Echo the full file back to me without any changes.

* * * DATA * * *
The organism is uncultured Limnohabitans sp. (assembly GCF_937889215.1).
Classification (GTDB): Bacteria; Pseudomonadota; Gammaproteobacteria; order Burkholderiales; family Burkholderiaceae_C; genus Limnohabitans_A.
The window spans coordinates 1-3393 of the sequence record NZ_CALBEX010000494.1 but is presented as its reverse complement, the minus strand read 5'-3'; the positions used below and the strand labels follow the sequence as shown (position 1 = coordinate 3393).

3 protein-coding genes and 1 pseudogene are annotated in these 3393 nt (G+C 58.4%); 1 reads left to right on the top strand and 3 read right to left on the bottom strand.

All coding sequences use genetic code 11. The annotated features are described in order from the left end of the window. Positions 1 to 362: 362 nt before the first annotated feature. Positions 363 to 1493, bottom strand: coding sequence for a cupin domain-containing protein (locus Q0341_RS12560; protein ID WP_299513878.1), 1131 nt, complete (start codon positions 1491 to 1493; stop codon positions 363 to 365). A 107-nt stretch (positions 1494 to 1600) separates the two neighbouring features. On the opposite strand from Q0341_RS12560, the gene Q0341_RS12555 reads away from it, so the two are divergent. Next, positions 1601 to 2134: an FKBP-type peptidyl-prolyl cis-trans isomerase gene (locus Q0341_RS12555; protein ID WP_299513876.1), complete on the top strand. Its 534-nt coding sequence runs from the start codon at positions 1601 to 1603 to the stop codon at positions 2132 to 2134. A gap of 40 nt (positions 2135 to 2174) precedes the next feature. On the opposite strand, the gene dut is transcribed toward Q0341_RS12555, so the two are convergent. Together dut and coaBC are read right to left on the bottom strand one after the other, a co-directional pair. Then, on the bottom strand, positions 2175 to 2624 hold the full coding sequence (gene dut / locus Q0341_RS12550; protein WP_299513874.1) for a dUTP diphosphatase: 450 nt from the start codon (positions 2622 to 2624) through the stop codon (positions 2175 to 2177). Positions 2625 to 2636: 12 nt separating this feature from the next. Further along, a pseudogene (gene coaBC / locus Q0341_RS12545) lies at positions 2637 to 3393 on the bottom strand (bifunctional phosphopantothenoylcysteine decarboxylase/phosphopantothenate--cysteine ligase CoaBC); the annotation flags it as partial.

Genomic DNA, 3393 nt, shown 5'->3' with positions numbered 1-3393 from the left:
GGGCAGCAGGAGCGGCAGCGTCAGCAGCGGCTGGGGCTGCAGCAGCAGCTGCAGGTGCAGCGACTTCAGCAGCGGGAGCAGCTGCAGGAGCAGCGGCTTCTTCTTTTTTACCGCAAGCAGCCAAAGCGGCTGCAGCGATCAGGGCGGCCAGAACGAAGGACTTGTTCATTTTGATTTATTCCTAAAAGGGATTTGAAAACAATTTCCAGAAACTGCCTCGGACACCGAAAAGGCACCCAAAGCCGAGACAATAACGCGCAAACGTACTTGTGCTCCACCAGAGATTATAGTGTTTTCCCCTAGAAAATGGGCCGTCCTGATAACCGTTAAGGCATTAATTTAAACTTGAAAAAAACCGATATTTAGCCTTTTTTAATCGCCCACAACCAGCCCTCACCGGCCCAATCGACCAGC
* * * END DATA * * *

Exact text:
The organism is uncultured Limnohabitans sp. (assembly GCF_937889215.1).
Classification (GTDB): Bacteria; Pseudomonadota; Gammaproteobacteria; order Burkholderiales; family Burkholderiaceae_C; genus Limnohabitans_A.
The window spans coordinates 1-3393 of the sequence record NZ_CALBEX010000494.1 but is presented as its reverse complement, the minus strand read 5'-3'; the positions used below and the strand labels follow the sequence as shown (position 1 = coordinate 3393).

3 protein-coding genes and 1 pseudogene are annotated in these 3393 nt (G+C 58.4%); 1 reads left to right on the top strand and 3 read right to left on the bottom strand.

All coding sequences use genetic code 11. The annotated features are described in order from the left end of the window. Positions 1 to 362: 362 nt before the first annotated feature. Positions 363 to 1493, bottom strand: coding sequence for a cupin domain-containing protein (locus Q0341_RS12560; protein ID WP_299513878.1), 1131 nt, complete (start codon positions 1491 to 1493; stop codon positions 363 to 365). A 107-nt stretch (positions 1494 to 1600) separates the two neighbouring features. On the opposite strand from Q0341_RS12560, the gene Q0341_RS12555 reads away from it, so the two are divergent. Next, positions 1601 to 2134: an FKBP-type peptidyl-prolyl cis-trans isomerase gene (locus Q0341_RS12555; protein ID WP_299513876.1), complete on the top strand. Its 534-nt coding sequence runs from the start codon at positions 1601 to 1603 to the stop codon at positions 2132 to 2134. A gap of 40 nt (positions 2135 to 2174) precedes the next feature. On the opposite strand, the gene dut is transcribed toward Q0341_RS12555, so the two are convergent. Together dut and coaBC are read right to left on the bottom strand one after the other, a co-directional pair. Then, on the bottom strand, positions 2175 to 2624 hold the full coding sequence (gene dut / locus Q0341_RS12550; protein WP_299513874.1) for a dUTP diphosphatase: 450 nt from the start codon (positions 2622 to 2624) through the stop codon (positions 2175 to 2177). Positions 2625 to 2636: 12 nt separating this feature from the next. Further along, a pseudogene (gene coaBC / locus Q0341_RS12545) lies at positions 2637 to 3393 on the bottom strand (bifunctional phosphopantothenoylcysteine decarboxylase/phosphopantothenate--cysteine ligase CoaBC); the annotation flags it as partial.

Genomic DNA, 3393 nt, shown 5'->3' with positions numbered 1-3393 from the left:
GGGCAGCAGGAGCGGCAGCGTCAGCAGCGGCTGGGGCTGCAGCAGCAGCTGCAGGTGCAGCGACTTCAGCAGCGGGAGCAGCTGCAGGAGCAGCGGCTTCTTCTTTTTTACCGCAAGCAGCCAAAGCGGCTGCAGCGATCAGGGCGGCCAGAACGAAGGACTTGTTCATTTTGATTTATTCCTAAAAGGGATTTGAAAACAATTTCCAGAAACTGCCTCGGACACCGAAAAGGCACCCAAAGCCGAGACAATAACGCGCAAACGTACTTGTGCTCCACCAGAGATTATAGTGTTTTCCCCTAGAAAATGGGCCGTCCTGATAACCGTTAAGGCATTAATTTAAACTTGAAAAAAACCGATATTTAGCCTTTTTTAATCGCCCACAACCAGCCCTCACCGGCCCAATCGACCAGC